C. Effective January 31, 2014, and every two years thereafter, the "$136,000 cap" will increase based upon changes in the Consumer Price Index. SSL § 111-i(2).


D. Percentages must be used unless the court finds that the order would be unjust or inappropriate. FCA § 413(1)(f), DRL § 240(1-b)(t). The court must review the following factors in making such a determination:


1.     The financial resources of the custodial and non-custodial parent, and those of the child;

  1. The physical and emotional health of the child and his/her special needs and aptitudes;
  2. The standard of living the child would have enjoyed had the marriage or household not been dissolved.
  3. The tax consequences to the parties;
  4. Non-monetary contributions the parents will make toward the well-being of the child;
  5. The educational needs of either parent.
  6. A determination that the gross income of one parent is substantially less than that of the other;
  7. The needs of the children not subject to the order;
  8. Extraordinary expenses incurred in visitation;
  9. Any other factor the court deems relevant.


E.  Split or Shared Custody


  1. Split Custody - Where the physical custody of the children is split between the parties, each party is responsible for paying support to the other party for the child or children in that party's custody. The Court then determines the net support payment. Riseley v. Riseley 208 A.D.2d 132 (3rd Dept., 1995).


  1. Shared Custody


  1. In virtually every case, a determination of the primary custodian can be made. The CSSA requires a determination of the basic child support obligation in every case and, where appropriate, a deviation may be made to account for the shared custody. Bast v. Rossoff, 91 N.Y.2d 723 (1998)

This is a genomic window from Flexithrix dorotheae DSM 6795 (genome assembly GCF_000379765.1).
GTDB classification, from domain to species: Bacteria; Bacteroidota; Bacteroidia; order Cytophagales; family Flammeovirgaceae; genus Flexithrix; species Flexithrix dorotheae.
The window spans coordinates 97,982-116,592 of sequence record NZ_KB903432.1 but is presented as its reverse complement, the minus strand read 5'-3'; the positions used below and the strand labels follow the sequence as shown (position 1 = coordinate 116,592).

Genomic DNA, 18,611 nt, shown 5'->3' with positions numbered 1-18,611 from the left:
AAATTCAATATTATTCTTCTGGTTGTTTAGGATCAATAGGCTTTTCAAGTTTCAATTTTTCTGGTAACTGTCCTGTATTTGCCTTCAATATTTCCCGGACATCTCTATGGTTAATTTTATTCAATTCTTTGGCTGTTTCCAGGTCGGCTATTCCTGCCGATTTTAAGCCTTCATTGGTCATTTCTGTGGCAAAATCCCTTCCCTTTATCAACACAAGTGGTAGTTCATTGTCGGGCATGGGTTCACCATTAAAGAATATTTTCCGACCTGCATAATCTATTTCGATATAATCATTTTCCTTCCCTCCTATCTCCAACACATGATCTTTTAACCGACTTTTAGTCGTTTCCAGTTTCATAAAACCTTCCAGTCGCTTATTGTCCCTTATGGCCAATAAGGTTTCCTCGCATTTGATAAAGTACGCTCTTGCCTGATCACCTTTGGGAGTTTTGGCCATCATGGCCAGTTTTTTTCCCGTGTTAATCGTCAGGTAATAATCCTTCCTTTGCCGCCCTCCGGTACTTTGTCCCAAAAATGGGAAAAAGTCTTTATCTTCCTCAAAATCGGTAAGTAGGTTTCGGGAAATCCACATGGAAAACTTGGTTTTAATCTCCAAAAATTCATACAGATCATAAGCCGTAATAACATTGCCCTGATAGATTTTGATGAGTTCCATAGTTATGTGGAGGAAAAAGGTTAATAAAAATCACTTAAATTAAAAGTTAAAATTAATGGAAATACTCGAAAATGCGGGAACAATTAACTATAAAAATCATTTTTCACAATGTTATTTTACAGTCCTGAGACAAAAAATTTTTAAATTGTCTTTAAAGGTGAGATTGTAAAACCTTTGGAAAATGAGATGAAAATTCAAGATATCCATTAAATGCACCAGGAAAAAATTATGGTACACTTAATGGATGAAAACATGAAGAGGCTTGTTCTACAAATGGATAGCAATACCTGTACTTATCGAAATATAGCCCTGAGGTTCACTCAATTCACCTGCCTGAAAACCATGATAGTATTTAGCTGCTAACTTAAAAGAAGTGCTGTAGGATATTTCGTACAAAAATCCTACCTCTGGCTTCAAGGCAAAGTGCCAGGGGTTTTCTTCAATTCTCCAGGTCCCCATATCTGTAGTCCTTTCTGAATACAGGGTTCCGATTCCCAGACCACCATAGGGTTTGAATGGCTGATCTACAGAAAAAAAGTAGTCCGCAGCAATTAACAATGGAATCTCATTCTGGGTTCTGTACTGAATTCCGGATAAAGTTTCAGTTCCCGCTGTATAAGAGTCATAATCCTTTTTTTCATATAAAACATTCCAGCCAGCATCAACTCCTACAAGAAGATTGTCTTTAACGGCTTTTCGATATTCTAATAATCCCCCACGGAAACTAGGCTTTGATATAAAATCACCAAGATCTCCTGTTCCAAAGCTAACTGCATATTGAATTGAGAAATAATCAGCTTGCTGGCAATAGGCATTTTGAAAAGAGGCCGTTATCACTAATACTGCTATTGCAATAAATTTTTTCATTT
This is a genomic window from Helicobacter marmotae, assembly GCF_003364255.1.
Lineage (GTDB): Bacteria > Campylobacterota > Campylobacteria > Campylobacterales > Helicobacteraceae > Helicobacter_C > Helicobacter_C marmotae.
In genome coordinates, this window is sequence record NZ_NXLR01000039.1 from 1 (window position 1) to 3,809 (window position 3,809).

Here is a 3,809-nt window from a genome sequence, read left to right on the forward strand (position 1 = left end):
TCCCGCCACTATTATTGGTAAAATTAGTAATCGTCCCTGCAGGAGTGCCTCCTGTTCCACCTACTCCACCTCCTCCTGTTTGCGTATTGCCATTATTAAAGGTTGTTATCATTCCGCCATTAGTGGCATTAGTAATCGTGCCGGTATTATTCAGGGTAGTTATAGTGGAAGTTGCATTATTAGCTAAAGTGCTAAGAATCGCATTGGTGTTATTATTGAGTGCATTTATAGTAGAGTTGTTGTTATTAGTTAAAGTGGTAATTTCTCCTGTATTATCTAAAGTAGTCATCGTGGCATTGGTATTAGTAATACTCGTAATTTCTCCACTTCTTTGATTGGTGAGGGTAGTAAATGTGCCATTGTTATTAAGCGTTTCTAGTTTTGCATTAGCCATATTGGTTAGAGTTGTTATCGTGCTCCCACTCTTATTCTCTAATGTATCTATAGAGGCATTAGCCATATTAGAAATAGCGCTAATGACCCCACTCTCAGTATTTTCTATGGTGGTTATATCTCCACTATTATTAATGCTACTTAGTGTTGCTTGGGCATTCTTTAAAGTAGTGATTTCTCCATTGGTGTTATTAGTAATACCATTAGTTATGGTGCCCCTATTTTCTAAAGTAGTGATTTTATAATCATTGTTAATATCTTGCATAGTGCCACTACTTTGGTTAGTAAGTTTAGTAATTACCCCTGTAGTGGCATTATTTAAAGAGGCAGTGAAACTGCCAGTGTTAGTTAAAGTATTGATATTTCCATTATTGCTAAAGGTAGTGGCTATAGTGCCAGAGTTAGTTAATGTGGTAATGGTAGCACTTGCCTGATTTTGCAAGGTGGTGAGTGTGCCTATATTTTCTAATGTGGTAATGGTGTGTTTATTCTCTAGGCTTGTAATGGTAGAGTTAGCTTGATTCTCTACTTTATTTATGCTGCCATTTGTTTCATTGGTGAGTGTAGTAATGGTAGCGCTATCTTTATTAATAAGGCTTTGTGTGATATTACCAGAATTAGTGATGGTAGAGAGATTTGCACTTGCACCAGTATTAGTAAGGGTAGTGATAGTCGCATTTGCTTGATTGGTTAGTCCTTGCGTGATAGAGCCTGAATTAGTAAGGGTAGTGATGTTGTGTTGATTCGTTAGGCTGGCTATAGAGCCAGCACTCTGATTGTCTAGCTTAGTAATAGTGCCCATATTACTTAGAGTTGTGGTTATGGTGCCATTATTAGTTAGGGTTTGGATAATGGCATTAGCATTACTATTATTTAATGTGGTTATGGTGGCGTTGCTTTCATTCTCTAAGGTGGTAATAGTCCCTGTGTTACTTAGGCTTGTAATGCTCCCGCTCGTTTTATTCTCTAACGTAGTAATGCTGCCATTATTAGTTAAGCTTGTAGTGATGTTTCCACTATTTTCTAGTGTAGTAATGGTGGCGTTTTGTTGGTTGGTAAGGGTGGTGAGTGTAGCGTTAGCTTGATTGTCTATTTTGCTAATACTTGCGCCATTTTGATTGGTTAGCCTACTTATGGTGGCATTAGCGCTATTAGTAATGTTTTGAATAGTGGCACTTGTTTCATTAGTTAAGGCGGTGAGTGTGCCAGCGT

1. In cases where primary physical custody cannot be determined, the parent with the greater income is the non-custodial parent for CSSA purposes. Baraby v. Baraby, 250 A.D.2d 201 (3' Dept., 2000).


F.  Poverty Level


1.   Where the annual amount of the basic child support obligation would reduce the non-custodial parent's income below the Federal poverty level for a household of one, currently $11,490 annually (2013), the obligation is $25 per month. FCA § 413(1)(d), DRL § 240(1-b)(d).


2.   The CSSA sets the presumptively minimum support order at $25 per month (FCA § 413(1)(g), DRL § 240(1-b)(g)), but the presumption can be rebutted by consideration of the variance factors (FCA § 413(1)(f), DRL § 240(1-b)(0). See, Broome Co. DSS v. Meaahan XX, 2013 WL 6182496 (3d Dept., 2013).


G.  Self-Support Reserve


  1. Support order may not reduce non-custodial parent's income below the self-support reserve (135% of Federal poverty level for a household of one, currently $15,511.50 annually (2013)). FCA § 413(1)(d); DRL § 240(1-b)(d).


  1. However, where the basic child support obligation reduces the non-custodial parent's income below the self-support reserve but above the poverty level, the court may, "in its discretion", award or allocate health, education and child care expenses in addition to the basic payment.